Internet Law

Almost 20% of Home Computers, 7% of Corporate Ones are Botnet Slaves, Expert Says

In all probability, it may not be Big Brother that’s watching you through your home computer. With nearly one in five machines in individual homes infected by inadvertently downloaded malware, the greater likelihood, it appears, is that a band of cybercriminals has added your home computer to its army of so-called botnet slaves controlled by an offsite master machine.

Although corporate computers are usually better protected from infiltration, about 7 percent of those machines are infected, too, security researched Alex Cox of NetWitness Corp. tells Bloomberg. School computers are also a target.

Such computer networks are often used to commit financial crimes, but are also employed to steal sensitive information and coordinate attacks in which a website can be flooded with contacts that render it inoperative.

Authorities are fighting back, and recently won an unprecedented court order allowing the Federal Bureau of Investigation to briefly take over individuals’ enslaved computers in the so-called Coreflood botnet.and cleanse them of malware. While some question the legality of this tactic, experts perceive it as having been effective.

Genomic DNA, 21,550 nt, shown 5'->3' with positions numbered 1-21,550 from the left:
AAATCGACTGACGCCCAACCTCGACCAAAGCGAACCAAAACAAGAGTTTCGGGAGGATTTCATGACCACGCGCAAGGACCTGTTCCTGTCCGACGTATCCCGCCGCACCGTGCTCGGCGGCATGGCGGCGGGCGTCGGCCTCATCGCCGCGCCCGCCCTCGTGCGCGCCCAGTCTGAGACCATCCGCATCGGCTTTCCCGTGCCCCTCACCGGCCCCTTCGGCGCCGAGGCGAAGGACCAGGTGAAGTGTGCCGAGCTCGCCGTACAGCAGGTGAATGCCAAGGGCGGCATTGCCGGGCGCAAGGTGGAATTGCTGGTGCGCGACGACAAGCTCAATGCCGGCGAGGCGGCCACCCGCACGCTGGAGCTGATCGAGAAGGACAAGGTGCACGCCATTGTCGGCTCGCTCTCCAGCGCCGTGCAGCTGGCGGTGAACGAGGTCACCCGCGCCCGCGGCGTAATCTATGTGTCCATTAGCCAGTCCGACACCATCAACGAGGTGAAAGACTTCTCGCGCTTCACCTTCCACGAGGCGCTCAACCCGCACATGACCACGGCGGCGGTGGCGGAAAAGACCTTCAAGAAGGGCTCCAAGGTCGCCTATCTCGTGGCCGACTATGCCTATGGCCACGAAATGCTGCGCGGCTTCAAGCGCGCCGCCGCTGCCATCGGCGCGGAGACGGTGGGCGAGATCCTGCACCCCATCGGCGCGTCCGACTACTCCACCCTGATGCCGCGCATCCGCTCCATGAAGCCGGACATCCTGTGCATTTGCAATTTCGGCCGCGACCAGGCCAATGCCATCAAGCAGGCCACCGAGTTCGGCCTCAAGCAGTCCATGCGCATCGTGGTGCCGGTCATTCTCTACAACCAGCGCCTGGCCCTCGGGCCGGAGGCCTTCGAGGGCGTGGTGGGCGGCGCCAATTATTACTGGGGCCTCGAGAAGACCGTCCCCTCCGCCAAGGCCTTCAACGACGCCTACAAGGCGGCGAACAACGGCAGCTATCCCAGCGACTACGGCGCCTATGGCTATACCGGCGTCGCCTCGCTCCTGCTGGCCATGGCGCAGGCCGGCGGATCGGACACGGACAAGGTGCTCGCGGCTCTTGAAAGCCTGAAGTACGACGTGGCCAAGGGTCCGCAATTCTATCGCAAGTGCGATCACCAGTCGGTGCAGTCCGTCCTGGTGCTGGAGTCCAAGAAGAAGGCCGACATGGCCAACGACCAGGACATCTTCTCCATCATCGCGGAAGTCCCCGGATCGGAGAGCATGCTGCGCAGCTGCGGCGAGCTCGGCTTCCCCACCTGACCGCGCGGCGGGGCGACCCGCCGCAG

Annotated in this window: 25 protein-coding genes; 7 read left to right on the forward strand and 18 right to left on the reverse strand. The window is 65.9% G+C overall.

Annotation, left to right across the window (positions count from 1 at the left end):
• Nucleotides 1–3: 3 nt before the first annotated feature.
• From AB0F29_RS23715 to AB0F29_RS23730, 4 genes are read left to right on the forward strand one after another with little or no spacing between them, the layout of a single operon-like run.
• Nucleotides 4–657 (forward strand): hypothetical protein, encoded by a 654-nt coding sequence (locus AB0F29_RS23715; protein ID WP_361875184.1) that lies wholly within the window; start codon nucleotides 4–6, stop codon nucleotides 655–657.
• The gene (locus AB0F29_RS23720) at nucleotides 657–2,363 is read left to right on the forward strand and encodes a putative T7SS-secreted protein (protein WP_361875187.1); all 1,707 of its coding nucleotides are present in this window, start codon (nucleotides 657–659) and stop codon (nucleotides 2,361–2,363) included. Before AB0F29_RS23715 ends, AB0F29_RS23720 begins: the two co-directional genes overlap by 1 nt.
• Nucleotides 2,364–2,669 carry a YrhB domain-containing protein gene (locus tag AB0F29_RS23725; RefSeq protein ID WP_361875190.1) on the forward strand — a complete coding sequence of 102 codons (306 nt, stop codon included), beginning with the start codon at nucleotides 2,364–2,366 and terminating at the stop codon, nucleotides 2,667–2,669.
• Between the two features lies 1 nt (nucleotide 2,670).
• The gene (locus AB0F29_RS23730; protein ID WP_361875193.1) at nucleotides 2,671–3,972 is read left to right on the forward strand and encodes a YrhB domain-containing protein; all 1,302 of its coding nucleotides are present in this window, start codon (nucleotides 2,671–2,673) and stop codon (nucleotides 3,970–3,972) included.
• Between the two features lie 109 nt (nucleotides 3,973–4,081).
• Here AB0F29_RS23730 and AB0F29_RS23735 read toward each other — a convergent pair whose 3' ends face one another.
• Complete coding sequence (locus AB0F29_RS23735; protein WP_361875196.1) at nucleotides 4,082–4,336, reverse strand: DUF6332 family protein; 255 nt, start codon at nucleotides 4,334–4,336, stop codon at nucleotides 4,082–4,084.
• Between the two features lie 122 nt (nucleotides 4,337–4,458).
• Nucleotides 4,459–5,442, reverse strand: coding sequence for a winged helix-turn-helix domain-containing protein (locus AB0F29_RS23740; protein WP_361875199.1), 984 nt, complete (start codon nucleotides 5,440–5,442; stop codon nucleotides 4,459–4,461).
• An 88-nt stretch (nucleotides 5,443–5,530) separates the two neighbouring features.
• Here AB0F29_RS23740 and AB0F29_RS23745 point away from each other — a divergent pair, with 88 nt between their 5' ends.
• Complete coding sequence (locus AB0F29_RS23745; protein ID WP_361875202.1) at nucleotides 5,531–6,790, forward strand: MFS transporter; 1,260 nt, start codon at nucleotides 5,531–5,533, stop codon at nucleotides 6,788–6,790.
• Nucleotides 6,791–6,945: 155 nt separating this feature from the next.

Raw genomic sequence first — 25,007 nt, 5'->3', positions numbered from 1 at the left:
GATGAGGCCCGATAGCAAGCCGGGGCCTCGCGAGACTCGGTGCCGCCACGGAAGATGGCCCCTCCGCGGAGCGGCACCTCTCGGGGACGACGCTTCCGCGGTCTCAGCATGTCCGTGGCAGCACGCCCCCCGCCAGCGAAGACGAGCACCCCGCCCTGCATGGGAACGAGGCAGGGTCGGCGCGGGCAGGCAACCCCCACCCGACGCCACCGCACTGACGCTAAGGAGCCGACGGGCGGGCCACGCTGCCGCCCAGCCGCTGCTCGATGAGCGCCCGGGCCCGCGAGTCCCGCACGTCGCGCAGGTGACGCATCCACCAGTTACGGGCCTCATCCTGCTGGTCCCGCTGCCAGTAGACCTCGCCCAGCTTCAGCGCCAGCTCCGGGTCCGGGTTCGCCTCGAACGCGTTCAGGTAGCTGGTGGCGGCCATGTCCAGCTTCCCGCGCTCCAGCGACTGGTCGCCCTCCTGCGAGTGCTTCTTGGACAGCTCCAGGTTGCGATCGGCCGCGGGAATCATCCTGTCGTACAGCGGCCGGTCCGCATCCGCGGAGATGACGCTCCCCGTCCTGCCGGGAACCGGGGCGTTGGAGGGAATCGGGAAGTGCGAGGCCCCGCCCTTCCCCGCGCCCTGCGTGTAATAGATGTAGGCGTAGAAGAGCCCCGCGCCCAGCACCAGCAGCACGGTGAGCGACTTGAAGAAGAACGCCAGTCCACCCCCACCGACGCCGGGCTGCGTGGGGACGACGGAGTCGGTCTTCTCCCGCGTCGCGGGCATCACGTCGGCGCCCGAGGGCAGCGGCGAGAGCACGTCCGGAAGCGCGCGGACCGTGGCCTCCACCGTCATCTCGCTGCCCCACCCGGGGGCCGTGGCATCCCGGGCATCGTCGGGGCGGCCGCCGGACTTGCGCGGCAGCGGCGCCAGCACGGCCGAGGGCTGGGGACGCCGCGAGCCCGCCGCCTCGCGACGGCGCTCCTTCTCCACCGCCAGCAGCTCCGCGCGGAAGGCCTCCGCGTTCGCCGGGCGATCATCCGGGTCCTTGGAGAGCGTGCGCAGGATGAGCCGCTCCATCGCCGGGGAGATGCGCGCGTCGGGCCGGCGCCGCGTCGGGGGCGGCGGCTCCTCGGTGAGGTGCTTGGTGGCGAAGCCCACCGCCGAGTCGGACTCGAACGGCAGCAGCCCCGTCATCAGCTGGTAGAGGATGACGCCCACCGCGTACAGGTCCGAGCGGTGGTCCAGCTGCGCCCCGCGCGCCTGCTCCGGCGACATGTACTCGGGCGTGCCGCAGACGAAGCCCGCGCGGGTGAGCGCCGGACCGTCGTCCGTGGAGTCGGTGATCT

This won’t be the last time we’ll see this takeover tactic employed by law enforcement, predicts Gordon Snow, assistant director for the cyber-division of the FBI. Following the success of the Coreflood operation, he says, “I expect we’ll see more of it.”

Related coverage:

ABA Journal: “Cyberspace Under Siege” “Global Hack Attack Hit 2,500 Corp and Gov’t Targets & May Be Ongoing, NetWitness Says” “Wielding Sealed TRO, Microsoft Shuts Down 270+ Web Addresses in Ex Parte Botnet Battle” “Law Firm Loses $78K in Massive Malware Scheme That Was Disabled by Feds”

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